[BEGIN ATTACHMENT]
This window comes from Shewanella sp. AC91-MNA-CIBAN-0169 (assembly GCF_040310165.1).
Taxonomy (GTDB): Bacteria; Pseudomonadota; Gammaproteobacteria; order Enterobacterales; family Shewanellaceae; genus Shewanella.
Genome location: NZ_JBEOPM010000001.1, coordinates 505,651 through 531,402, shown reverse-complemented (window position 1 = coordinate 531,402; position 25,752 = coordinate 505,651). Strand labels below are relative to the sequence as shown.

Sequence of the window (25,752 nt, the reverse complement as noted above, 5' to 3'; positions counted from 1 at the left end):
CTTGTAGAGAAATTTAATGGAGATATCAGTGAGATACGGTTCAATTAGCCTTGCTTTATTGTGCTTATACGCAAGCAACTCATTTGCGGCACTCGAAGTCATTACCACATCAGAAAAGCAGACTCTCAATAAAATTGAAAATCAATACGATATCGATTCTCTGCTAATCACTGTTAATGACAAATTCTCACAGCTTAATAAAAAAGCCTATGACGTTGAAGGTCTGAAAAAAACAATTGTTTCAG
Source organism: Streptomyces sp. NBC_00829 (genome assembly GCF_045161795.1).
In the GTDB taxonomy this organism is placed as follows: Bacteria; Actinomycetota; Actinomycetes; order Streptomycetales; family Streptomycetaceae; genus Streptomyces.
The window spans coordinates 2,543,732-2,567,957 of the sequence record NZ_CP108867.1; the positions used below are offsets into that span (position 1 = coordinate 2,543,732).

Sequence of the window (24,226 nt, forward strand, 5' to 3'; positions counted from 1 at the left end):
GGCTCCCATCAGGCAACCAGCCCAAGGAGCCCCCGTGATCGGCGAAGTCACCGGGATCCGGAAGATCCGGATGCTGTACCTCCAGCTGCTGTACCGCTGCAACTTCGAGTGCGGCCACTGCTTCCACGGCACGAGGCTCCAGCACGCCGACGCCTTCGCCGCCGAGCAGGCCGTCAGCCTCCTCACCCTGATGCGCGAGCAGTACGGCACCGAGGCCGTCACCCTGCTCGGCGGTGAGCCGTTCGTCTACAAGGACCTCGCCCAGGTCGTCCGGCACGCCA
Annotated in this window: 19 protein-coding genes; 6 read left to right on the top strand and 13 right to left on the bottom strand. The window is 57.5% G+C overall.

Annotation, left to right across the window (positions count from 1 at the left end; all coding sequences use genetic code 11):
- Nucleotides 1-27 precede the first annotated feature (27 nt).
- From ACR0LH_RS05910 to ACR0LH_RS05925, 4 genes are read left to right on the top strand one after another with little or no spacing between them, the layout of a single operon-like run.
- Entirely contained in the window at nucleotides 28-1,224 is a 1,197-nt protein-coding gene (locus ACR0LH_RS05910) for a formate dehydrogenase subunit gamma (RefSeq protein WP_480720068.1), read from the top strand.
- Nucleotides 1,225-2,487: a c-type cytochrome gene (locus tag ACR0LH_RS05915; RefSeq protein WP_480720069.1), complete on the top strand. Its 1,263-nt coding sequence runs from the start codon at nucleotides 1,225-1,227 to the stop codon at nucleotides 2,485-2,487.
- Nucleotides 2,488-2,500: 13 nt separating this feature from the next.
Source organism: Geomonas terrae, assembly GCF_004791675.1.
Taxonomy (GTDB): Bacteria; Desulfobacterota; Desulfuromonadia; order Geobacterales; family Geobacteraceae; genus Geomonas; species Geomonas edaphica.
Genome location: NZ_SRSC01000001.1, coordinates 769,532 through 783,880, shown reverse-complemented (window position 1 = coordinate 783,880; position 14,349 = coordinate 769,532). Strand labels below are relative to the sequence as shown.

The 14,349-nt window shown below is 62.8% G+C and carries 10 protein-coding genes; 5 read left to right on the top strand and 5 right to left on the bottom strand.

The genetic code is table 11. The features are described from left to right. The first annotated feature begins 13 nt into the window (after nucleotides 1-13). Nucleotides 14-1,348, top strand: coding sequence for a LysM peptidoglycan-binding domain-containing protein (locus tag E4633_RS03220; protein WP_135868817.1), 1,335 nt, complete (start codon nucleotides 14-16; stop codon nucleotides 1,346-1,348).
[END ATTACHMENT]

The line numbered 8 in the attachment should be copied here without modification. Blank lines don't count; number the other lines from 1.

The window spans coordinates 2,543,732-2,567,957 of the sequence record NZ_CP108867.1; the positions used below are offsets into that span (position 1 = coordinate 2,543,732).